Earlier this week I presented at the Learning & Development Leadership & Innovation Summit in Sydney. The ideas I shared focused on how to build learner accountability for learning by using coaching to increase your training ROI. This was based on an article I wrote for the Institute of Learning Professionals, reproduced below:
It’s well documented that known that coaching is one of the best ways to develop talent and help people to achieve their potential. However, it is also well documented that many training programs promise a lot and don’t deliver, even when the subject, content and delivery seem great!
The biggest challenge for training programs, is to transfer that new knowledge into application in the workplace. We’ve all been to training programs that kept us interested on the day, and yet when we came back to work other things just took over and before we know it, the new knowledge we gained has evaporated. Research by Knowledge Advisors shows that 76% of learners apply 50% or less of what they learn (1) , and 65% of managers don’t expect to learn anything they can use. So how can we ensure that investment in training is optimized?
A research paper by Olivero, Bane & Kopelmann (2) on the impact of coaching in a public services group reported that training alone resulted in a 22.4% improvement in performance. However, when the training was supported by coaching, the improvement in performance rose to 88%.
So why is it that coaching shows such an impact? Lets’ begin by considering the well recognised approach to adult learning in the workplace, the 70:20:10 framework.
The 70:20:10 Framework is a learning and development reference model which captures the three types of learning – experiential, social and formal – and explains their relationship to one another.
- The 70% – Experiential/Experience – learning and developing through day-today tasks, challenges and practice. This is what people do in their business as usual practice that uses and applies their new knowledge and skills.
- The 20% – Social/Exposure – learning and developing with and through others from coaching, exploiting personal networks and other collaborative and co-operative actions.
- The 10% – Formal/Education – learning and developing through structured courses and programs, reading and research.
Using coaching to support the 70:20:10 model is a great strategy for improving your overall ROI for training.
Let’s overlay this Learning and development framework with a coaching approach and see what we get.
- 10%- the training program
- 20%- Coaching conversations with the training program as the core topic. What did you learn? How can you use this? When will you use it?
- 70%- putting the actions from the coaching conversations into practice at work. Application of knowledge and retention of knowledge and skills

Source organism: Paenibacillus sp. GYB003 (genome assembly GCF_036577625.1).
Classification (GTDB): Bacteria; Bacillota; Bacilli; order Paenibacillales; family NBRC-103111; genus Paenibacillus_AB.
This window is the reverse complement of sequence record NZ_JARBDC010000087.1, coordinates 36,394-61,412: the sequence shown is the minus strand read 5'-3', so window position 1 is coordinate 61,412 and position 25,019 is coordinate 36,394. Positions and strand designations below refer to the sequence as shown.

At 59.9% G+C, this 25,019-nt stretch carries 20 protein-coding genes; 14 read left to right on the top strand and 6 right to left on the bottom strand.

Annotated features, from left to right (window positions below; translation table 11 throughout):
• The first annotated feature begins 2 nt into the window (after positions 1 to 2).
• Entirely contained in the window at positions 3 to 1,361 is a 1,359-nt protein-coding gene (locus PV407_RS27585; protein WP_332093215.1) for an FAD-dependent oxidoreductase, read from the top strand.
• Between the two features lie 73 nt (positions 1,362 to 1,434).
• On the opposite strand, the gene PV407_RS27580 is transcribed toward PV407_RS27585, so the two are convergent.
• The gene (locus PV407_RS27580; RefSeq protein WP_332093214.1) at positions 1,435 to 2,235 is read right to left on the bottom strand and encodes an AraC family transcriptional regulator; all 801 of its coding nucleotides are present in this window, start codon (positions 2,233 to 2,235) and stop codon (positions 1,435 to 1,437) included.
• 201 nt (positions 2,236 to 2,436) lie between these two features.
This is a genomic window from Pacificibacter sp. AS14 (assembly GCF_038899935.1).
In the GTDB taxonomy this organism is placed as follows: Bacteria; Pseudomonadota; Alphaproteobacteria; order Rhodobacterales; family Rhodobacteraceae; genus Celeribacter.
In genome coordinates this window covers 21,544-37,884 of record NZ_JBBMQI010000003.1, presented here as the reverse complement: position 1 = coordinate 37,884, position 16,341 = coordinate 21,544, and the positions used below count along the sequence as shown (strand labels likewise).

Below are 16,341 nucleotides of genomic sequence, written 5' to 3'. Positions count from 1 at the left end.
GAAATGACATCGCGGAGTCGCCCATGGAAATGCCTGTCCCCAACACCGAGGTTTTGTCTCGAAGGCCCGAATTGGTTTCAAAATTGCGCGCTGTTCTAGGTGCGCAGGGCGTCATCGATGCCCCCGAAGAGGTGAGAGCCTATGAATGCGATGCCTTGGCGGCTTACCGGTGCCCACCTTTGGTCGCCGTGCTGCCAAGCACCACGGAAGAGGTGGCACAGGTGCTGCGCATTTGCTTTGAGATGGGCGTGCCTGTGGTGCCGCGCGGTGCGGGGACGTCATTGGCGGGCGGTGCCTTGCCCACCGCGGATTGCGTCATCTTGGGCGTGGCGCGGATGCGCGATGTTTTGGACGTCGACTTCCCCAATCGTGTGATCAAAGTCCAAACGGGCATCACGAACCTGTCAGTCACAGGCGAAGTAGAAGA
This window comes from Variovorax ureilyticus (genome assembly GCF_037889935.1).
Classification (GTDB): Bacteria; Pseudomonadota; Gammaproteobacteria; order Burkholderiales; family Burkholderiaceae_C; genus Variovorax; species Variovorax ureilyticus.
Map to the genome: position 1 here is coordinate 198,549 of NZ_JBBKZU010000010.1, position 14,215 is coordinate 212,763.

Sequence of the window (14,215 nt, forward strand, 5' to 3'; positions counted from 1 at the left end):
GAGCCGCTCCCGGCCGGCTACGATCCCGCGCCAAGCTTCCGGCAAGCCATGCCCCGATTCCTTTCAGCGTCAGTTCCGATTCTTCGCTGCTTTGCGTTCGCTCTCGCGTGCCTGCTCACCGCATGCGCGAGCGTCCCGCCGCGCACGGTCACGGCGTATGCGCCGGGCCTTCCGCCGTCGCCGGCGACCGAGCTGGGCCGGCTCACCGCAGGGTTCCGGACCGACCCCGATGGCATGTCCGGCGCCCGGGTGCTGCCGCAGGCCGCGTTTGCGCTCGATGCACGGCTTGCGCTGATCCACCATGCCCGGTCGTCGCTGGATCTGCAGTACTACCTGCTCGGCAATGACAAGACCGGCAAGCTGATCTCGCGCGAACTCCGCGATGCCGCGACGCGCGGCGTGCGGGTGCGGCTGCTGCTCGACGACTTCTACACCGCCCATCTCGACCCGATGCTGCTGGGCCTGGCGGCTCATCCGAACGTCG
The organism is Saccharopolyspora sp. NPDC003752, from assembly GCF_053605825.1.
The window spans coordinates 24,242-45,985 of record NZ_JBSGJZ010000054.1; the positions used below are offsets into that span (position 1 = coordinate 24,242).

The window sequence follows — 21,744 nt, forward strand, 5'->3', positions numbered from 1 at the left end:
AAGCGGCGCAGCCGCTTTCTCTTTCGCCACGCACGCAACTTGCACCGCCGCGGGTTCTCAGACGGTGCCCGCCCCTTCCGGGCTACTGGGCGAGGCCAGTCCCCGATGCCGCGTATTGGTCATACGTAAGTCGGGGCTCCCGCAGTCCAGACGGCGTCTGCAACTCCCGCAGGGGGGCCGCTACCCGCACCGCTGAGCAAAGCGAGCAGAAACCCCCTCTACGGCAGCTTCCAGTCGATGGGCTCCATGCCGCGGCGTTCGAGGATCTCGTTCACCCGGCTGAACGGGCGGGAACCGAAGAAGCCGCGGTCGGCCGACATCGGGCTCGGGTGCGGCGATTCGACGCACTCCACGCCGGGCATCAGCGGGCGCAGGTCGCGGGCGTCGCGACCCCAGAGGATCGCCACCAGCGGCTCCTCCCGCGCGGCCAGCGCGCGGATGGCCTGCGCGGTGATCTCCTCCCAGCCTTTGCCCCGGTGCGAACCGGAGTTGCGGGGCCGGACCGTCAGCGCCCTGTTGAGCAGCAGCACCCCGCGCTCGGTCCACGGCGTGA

So how specifically does coaching help support the 70:20:10 approach and improve the overall ROI for training?
1. Goal setting
Coaching offers each learner the opportunity to create goals for the training which support their own individual learning needs. In this way, the learner can identify their personal benefits by pursuing their goal. Having a specific, measurable outcome that is desired by the individual as well as the business also has a major impact on the engagement of the learner during training.
2. Conscious Learning
Having the learner focus on not only what they are learning, but how they are learning, the learner is able to identify which learning strategies are effective for them. For example, a learner may find that they benefit from talking through concepts with others to help them consolidate new ideas, or that they remember new information better when using images rather than notes.
Creating and maintaining a state of conscious learning can be facilitated by a coach and the use of great questioning can help the learner develop their self-awareness.
3. Planning and accountability
Creating an expectation that learners must demonstrate their learning in the workplace, and apply their new knowledge and skills, creates a number of opportunities. Firstly, through coaching conversations there is the opportunity for each learner to make a plan for implementation of their new knowledge, a plan that they are accountable for. The second opportunity comes through greater engagement in the training itself, with the expectation that there will be results arising from the training that the learner is clearly responsible for.
4. Review and follow up
The fourth activity that coaching brings to a training programme is the potential for a review and feedback process. A review of progress against the individual’s goals and plans of action supports the learner ‘owning’ their learning, and where those goals are achieved or progress made there is great opportunity for celebration of success and recognition of effort, while continuing to focus on the application of new skills in the workplace on an ongoing basis.
Organisations continue to invest in Training programs to develop their people which is great, yet the focus is still largely on the event or program itself rather than the application of the new skills and knowledge in action in the workplace.
How do you currently measure the success of a training program?
To really get the most value and ongoing return out of these events, coaching needs to be considered as a complementary approach to bring much greater ROI overall and to create a much greater development opportunity for your people.
What do you think?
AND: Whenever you’re ready… here are 4 ways I can help you grow your coaching and leadership: